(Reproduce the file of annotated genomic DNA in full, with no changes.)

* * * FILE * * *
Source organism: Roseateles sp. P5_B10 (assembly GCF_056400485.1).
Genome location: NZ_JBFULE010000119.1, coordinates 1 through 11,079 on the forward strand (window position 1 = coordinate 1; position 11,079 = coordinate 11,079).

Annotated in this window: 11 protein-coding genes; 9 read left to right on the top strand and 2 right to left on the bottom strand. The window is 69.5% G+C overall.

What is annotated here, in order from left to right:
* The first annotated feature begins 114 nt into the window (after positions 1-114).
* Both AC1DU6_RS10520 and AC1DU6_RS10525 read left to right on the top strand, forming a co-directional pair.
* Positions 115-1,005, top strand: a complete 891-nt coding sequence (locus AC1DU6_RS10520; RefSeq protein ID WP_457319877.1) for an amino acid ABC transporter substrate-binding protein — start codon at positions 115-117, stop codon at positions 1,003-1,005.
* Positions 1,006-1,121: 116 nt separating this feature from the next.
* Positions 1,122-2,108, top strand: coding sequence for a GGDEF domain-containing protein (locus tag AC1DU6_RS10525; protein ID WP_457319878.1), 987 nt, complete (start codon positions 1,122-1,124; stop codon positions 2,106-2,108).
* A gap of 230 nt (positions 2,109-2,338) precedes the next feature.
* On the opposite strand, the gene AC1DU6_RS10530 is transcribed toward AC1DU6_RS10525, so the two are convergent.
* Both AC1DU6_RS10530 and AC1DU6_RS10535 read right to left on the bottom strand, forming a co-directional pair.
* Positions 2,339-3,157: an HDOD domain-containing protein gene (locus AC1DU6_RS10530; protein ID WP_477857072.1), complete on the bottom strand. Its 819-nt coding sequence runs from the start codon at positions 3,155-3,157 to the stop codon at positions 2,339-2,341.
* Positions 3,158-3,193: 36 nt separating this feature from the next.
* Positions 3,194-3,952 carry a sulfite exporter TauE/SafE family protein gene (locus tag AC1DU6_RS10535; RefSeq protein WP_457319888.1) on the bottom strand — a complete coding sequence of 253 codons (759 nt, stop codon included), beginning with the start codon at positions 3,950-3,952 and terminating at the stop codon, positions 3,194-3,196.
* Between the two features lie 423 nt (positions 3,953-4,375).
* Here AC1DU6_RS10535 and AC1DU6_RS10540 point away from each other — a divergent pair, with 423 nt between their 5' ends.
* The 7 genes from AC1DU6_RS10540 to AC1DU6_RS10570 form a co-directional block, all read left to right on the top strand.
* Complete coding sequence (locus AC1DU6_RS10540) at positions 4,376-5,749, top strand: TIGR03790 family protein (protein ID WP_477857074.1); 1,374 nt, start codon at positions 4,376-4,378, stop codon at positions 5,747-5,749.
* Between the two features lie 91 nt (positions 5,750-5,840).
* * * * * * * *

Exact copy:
Source organism: Roseateles sp. P5_B10 (assembly GCF_056400485.1).
Genome location: NZ_JBFULE010000119.1, coordinates 1 through 11,079 on the forward strand (window position 1 = coordinate 1; position 11,079 = coordinate 11,079).

Annotated in this window: 11 protein-coding genes; 9 read left to right on the top strand and 2 right to left on the bottom strand. The window is 69.5% G+C overall.

What is annotated here, in order from left to right:
* The first annotated feature begins 114 nt into the window (after positions 1-114).
* Both AC1DU6_RS10520 and AC1DU6_RS10525 read left to right on the top strand, forming a co-directional pair.
* Positions 115-1,005, top strand: a complete 891-nt coding sequence (locus AC1DU6_RS10520; RefSeq protein ID WP_457319877.1) for an amino acid ABC transporter substrate-binding protein — start codon at positions 115-117, stop codon at positions 1,003-1,005.
* Positions 1,006-1,121: 116 nt separating this feature from the next.
* Positions 1,122-2,108, top strand: coding sequence for a GGDEF domain-containing protein (locus tag AC1DU6_RS10525; protein ID WP_457319878.1), 987 nt, complete (start codon positions 1,122-1,124; stop codon positions 2,106-2,108).
* A gap of 230 nt (positions 2,109-2,338) precedes the next feature.
* On the opposite strand, the gene AC1DU6_RS10530 is transcribed toward AC1DU6_RS10525, so the two are convergent.
* Both AC1DU6_RS10530 and AC1DU6_RS10535 read right to left on the bottom strand, forming a co-directional pair.
* Positions 2,339-3,157: an HDOD domain-containing protein gene (locus AC1DU6_RS10530; protein ID WP_477857072.1), complete on the bottom strand. Its 819-nt coding sequence runs from the start codon at positions 3,155-3,157 to the stop codon at positions 2,339-2,341.
* Positions 3,158-3,193: 36 nt separating this feature from the next.
* Positions 3,194-3,952 carry a sulfite exporter TauE/SafE family protein gene (locus tag AC1DU6_RS10535; RefSeq protein WP_457319888.1) on the bottom strand — a complete coding sequence of 253 codons (759 nt, stop codon included), beginning with the start codon at positions 3,950-3,952 and terminating at the stop codon, positions 3,194-3,196.
* Between the two features lie 423 nt (positions 3,953-4,375).
* Here AC1DU6_RS10535 and AC1DU6_RS10540 point away from each other — a divergent pair, with 423 nt between their 5' ends.
* The 7 genes from AC1DU6_RS10540 to AC1DU6_RS10570 form a co-directional block, all read left to right on the top strand.
* Complete coding sequence (locus AC1DU6_RS10540) at positions 4,376-5,749, top strand: TIGR03790 family protein (protein ID WP_477857074.1); 1,374 nt, start codon at positions 4,376-4,378, stop codon at positions 5,747-5,749.
* Between the two features lie 91 nt (positions 5,750-5,840).